This was a really big one for me. I recently came across a friend’s Facebook post about the difficulty of research. He mentioned that waking up was tough, and writing for a few hours had become the norm. The post ends with him saying that this year things have changed; he wakes up earlier than usual and writes and prays and feels far better. I have to admit, this was me too. I read it and felt comforted in some way – this is very difficult. This masters becomes a mirror, and the more you stare at it, the more you stare at yourself. You begin to enter a kind of madness reading and writing and entering the unknown daily. It isn’t easy. To cope, I began to form rituals. Without these rituals, I do not think I would have managed at all. Writing in a pandemic is very difficult, and we have to permit ourselves to struggle sometimes. Now, to write, my day has to be structured around rituals of healing. These include lighting a study candle and incense, breathing exercises, morning pages, never writing in the same place consistently, endless curated playlists, healthy eating, taking needed breaks, not responding to texts when I don’t need to, saying no to outings or gatherings, moving my body when it needs a break, and, the most precious of all, my Wednesday sessions with one of my closest friends. When I was blocked and unsure of what to do next, she came to my rescue and ritualized our time. Wednesdays are now a day of theoretical unpacking, healing, mind-mapping, soul searching and structured conversations. If it were not for this ritual, I would not be where I am in this research. I am thankful for this, for her. Another friend, now head editor of Odd, would always check in on me, another would make sure that I was taking care of myself, and another gifted me with the Artist’s Way and also partakes in my rituals of healing – possibly the only person who bravely told me, “you are blocked, you need help”. All of this has saved me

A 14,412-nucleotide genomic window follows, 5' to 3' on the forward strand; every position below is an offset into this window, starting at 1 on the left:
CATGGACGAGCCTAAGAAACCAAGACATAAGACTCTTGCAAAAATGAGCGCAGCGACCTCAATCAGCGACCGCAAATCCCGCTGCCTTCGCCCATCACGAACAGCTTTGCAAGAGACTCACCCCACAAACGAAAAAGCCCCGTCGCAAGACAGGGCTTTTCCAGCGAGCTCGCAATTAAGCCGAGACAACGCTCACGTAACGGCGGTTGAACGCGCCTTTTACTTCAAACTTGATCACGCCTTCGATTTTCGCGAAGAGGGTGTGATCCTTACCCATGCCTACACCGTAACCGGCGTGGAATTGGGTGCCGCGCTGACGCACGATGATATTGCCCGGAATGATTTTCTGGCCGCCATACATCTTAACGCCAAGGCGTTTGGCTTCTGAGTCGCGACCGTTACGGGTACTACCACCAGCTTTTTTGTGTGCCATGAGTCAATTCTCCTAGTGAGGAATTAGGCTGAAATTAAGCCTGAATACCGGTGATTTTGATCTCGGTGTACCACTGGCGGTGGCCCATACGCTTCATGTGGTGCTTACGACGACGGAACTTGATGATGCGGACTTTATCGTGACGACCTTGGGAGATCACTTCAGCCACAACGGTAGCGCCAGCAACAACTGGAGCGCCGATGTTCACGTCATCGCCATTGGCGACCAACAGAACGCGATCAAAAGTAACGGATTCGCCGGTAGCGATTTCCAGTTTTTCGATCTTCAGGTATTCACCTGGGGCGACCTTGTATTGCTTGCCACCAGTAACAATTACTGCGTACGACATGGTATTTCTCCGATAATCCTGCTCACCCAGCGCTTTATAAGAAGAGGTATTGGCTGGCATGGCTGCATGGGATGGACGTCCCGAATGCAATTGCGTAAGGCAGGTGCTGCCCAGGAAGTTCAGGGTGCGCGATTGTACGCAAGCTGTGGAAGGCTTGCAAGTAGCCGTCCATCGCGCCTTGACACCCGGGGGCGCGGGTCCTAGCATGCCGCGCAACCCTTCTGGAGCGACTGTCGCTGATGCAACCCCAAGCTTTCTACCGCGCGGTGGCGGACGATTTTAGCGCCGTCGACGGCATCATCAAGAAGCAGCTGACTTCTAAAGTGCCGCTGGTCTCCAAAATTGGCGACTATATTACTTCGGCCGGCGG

These are only some of the rituals that I am grateful for because these were not about me – it was about a space of sharing and giving. In the end, I have learnt that rituals are what keep us going and they help us survive the internal chaos and sometimes they are entirely needed to silence that inner critic, reminding us that people take time out to create rituals within every day. They are not grand acts of ritual, but smaller ones, that remind us of the ways of love and the many forms in which it exists. 

 

This year marks the 5th Anniversary of Odd. This is a happy birthday to Odd but also- a dedication to all of the readers who have grown with us. This is an exciting time for us. We would like to welcome to our team our new Head Editor, Tahzeeb Akram. We would also like to invite you to witness our website’s change and the latest additions. This includes a Poddcast, a new literary consultation agency and a bookers corner. Essentially, Odd is growing, and we are hoping to create unique and meaningful contributions to our company. 

 

-Shameelah


In the Issue:

Odd Bookers:
A Tree, a Bud, and a FlowerRadiyah Manjoo

Art:
Odd Artist of the Month: Hanul Lee

Film:
A Ritual of Loss — Shameelah Khan

Music:
Mixtape: Odd Rituals — Amir Bagheri

Narrative Essay:
Narrative: From Baby Showers to Bhukhur and BarakahFadia William

Opinion Piece:
Ritualistic Racism — Xola Stemele

Short Story:
Wedding Rituals — Zahirra Dayal
Ritualistic Change: “The Night After the Civil War Ended”  — Tolulope Impact Ogedengbe
HÄXAN —  Scott Aaron Tait

Poetry:
By moonlight and by fire & parenthesesTanya Akrofi
Horoscope — Liswindio Apendicaesar
Isadora’s Familiar & Dermatillomania— Louise Mather
O — Geoffrey Diver
rituals of healing — Nkateko Masinga 
Ritualising Love — Sarah Asmali
Rituals — Takudzwa Goniwa